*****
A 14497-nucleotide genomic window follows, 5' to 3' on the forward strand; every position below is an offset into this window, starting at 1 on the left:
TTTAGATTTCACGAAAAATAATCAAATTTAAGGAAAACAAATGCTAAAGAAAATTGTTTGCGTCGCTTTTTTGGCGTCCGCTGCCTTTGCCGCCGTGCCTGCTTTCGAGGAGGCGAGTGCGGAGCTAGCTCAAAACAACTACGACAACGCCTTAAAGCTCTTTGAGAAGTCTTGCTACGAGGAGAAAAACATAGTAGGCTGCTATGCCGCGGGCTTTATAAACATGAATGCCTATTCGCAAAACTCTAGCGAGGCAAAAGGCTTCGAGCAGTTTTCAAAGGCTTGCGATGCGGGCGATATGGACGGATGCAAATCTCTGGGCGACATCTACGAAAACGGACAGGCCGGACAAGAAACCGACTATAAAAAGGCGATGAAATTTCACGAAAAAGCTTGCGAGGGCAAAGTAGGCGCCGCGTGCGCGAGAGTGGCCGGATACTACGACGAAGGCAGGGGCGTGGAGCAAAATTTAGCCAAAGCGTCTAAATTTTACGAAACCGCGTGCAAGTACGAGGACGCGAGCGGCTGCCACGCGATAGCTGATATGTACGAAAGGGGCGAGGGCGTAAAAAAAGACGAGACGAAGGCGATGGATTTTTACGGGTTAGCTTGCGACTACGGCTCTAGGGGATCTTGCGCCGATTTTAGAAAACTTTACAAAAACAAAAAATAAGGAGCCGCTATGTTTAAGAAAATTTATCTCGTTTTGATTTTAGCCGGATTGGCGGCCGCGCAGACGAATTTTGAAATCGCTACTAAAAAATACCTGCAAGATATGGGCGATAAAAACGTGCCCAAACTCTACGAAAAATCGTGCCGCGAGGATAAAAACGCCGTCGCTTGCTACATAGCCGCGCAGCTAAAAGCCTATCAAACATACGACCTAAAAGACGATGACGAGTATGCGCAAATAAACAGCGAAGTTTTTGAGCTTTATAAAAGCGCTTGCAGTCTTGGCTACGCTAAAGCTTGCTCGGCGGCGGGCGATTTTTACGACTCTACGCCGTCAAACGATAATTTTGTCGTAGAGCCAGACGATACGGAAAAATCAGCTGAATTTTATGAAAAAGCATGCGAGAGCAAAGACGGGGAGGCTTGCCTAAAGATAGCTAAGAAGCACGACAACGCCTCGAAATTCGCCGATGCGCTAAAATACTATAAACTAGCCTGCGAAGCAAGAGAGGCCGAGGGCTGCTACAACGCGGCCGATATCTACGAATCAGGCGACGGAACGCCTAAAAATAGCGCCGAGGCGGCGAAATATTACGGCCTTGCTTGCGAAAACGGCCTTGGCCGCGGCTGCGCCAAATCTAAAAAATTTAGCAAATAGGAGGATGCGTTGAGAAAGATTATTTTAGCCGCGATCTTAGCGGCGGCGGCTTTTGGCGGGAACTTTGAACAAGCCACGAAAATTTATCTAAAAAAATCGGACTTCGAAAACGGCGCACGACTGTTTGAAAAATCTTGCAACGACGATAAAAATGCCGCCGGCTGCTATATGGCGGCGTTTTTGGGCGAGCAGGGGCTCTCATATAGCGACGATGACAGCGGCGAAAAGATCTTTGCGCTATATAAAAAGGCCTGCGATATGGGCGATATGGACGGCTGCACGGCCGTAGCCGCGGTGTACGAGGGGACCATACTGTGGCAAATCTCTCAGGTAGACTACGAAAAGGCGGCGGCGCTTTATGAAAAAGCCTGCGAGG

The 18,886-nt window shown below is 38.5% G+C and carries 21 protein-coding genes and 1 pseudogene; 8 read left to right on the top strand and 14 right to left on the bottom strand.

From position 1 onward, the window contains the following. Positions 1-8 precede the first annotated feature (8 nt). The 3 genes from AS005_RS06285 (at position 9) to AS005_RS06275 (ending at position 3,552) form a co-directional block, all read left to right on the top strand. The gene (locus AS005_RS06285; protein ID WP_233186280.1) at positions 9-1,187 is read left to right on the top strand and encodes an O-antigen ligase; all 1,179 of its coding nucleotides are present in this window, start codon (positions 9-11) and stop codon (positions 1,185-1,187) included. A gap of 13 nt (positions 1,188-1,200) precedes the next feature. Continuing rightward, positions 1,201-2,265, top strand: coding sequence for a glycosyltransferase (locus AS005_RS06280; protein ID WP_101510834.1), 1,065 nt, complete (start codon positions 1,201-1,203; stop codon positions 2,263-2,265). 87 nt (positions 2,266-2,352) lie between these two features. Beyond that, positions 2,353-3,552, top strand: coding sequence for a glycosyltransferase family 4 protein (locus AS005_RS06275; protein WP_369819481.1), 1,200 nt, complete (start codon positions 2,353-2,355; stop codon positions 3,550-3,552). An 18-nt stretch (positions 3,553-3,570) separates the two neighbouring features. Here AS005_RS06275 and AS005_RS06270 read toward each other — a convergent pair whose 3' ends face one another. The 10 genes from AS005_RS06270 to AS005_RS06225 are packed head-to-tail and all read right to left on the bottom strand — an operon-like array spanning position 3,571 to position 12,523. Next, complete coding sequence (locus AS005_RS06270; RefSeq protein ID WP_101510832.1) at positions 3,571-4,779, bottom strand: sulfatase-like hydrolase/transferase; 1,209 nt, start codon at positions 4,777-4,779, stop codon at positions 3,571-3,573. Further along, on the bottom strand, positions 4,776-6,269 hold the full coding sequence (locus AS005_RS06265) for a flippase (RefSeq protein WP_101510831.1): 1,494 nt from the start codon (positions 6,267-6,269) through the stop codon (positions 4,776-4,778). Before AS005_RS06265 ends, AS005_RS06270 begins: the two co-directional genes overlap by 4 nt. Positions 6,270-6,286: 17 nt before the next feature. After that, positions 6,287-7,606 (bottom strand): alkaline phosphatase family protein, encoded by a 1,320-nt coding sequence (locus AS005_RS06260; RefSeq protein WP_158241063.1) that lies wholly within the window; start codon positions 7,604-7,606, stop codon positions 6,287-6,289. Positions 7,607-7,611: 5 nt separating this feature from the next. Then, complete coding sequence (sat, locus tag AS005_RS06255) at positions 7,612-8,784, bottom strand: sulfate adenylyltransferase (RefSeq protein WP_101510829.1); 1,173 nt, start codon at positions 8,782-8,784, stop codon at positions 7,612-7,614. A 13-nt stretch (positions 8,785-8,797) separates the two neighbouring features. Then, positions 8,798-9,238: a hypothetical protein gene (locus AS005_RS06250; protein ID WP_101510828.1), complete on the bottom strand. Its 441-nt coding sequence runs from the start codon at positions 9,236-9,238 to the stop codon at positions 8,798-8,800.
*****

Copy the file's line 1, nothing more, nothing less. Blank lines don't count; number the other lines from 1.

A 14497-nucleotide genomic window follows, 5' to 3' on the forward strand; every position below is an offset into this window, starting at 1 on the left: